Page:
Shipping: The fastest way to go bankrupt on Kickstarter
April 24, 2013No Comments
Via Albino Dragon, Author Erik Dahlman (Creator of Albino Dragon’s Synthesis Cyberpunk Playing Cards) –
We’ve taken a lot of flack for our high shipping prices. Many backers have told us that other projects only charged them $X so why is ours so high? The reason is pretty simple, because that’s what shipping costs.
Let’s take a look at a simple deck project like Call of Cthulhu…
A Simple Beginning…
2500 decks. That’s what we hoped to achieve in 40 days with our Call of Cthulhu Playing Cards branded with Bicycle. We thought, 2-3 decks would be a few bucks and maybe double that for international. Doing a quick weight calculation, we figured about $8 international would cover most expenses and anything over couldn’t be much more right? We couldn’t have been more wrong.
Within the first week we had already allocated about 5000 decks. And then we started looking for other cool stuff to add to keep the campaign going for another 30+ days. And that’s where we ran into trouble.
Look at your package size
Before you get started, you should really know how many of what you can fit into each package. We originally ordered a ton of 4″ x 30″ heavy duty mailing tubes thinking that we could roll an art print in there and put the decks down the middle. When we got the tubes, prints, and decks we realized that plan didn’t work because the decks could slide around and tear up the prints. So we taped the decks to the top of tube. Which would have been fine except for two issues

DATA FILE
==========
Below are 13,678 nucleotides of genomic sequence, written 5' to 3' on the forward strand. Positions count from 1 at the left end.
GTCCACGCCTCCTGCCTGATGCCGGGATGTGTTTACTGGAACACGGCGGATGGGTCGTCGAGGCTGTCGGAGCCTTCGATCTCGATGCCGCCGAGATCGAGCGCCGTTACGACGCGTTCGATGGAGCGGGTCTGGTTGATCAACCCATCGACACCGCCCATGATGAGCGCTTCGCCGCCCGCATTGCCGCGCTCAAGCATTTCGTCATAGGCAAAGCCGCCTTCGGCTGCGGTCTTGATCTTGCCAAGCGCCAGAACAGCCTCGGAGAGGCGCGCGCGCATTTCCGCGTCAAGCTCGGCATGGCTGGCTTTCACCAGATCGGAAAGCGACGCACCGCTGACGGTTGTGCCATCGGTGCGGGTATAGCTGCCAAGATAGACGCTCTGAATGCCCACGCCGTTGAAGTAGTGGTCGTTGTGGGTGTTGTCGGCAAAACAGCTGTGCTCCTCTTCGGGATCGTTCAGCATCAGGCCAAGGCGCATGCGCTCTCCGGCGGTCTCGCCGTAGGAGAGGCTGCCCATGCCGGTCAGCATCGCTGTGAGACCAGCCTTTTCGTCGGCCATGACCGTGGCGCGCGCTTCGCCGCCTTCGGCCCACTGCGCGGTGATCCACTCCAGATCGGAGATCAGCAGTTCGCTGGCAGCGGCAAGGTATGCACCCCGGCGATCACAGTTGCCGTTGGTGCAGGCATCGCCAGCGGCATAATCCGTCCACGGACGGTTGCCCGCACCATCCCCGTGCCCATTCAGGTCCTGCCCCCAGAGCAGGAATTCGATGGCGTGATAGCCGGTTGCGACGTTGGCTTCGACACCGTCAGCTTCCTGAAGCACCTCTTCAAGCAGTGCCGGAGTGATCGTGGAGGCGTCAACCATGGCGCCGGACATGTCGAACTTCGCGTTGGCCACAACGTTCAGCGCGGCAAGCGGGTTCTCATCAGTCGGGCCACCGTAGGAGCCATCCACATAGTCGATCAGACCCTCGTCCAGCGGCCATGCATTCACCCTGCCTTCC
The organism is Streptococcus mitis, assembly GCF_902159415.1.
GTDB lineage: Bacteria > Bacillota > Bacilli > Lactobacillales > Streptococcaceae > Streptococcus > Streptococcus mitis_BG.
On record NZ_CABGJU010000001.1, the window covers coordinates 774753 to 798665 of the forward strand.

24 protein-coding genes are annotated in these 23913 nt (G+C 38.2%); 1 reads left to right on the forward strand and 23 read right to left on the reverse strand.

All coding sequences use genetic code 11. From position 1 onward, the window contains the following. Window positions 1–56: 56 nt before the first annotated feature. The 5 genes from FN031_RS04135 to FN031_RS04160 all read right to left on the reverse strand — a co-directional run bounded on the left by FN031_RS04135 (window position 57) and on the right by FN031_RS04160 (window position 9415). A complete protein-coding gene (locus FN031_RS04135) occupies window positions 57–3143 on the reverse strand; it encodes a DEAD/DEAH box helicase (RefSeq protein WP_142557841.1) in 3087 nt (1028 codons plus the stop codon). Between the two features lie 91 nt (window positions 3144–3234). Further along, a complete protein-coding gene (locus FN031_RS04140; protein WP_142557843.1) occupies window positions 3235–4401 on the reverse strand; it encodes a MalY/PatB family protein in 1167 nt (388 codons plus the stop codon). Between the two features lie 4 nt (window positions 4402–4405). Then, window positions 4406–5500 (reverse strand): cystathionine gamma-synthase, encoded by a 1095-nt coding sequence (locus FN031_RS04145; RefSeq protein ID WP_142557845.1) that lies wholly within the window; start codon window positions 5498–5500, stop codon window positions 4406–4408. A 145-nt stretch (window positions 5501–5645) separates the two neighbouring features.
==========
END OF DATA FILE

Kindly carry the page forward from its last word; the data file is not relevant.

- The tape didn’t hold.
- The larger tubes were much heavier, pushing the total weight above 16 oz. The magic number is 13oz which we’ll explain below.
So we moved to two different models, depending on where they were shipped. The first was a 24″ x 4″ tube that could hold an uncut sheet and some prints and allow us to stuff both ends with packing paper with up to about 12 decks in-between. We used this method for international because it kept everything in one package and the cost usually between $20-$30. Packing the uncut sheets/prints separately would have been about $13-$16 plus an additional $17.
In the US, any number of decks over 3 immediately went into a small priority flat rate box. Unfortunately, only up to 8 decks can fit in such a box, so any pledges we allowed over this number either went up a size or into multiple boxes. A typical pledge would be a small flat rate box for $5.35 and a tube with a print for about $4 (including tube cost).
Because of the varying size and weight of each pledge, it made it difficult to establish a standardized packaging process. I ended up eyeing each one to determine what the lowest weight packaging would probably be, sometimes having to completely repack a reward if I was wrong. This might have happened because of extra packing materials, etc.
Every oz counts / Be careful with the add-ons
The biggest issue we ran into was once we started with the add-ons. While this gave our backers more reasons to throw money at us it also continued adding weight to each of the packages.